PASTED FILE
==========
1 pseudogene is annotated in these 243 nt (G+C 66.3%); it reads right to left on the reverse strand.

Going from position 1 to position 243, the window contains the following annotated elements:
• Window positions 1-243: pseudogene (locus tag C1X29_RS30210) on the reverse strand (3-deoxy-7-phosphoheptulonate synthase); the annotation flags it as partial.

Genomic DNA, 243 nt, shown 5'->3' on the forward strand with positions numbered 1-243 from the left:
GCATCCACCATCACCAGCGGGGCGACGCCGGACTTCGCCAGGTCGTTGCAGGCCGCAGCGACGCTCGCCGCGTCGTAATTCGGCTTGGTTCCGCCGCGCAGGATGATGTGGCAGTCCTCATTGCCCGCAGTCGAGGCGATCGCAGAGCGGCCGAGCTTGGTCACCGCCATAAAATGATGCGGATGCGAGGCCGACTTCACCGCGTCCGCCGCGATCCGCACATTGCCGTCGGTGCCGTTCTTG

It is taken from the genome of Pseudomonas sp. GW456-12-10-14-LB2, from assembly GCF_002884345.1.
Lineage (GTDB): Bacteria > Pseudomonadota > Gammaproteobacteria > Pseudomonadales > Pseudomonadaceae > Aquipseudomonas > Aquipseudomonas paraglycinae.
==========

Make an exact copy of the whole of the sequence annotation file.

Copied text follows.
1 pseudogene is annotated in these 243 nt (G+C 66.3%); it reads right to left on the reverse strand.

Going from position 1 to position 243, the window contains the following annotated elements:
• Window positions 1-243: pseudogene (locus tag C1X29_RS30210) on the reverse strand (3-deoxy-7-phosphoheptulonate synthase); the annotation flags it as partial.

Genomic DNA, 243 nt, shown 5'->3' on the forward strand with positions numbered 1-243 from the left:
GCATCCACCATCACCAGCGGGGCGACGCCGGACTTCGCCAGGTCGTTGCAGGCCGCAGCGACGCTCGCCGCGTCGTAATTCGGCTTGGTTCCGCCGCGCAGGATGATGTGGCAGTCCTCATTGCCCGCAGTCGAGGCGATCGCAGAGCGGCCGAGCTTGGTCACCGCCATAAAATGATGCGGATGCGAGGCCGACTTCACCGCGTCCGCCGCGATCCGCACATTGCCGTCGGTGCCGTTCTTG

It is taken from the genome of Pseudomonas sp. GW456-12-10-14-LB2, from assembly GCF_002884345.1.
Lineage (GTDB): Bacteria > Pseudomonadota > Gammaproteobacteria > Pseudomonadales > Pseudomonadaceae > Aquipseudomonas > Aquipseudomonas paraglycinae.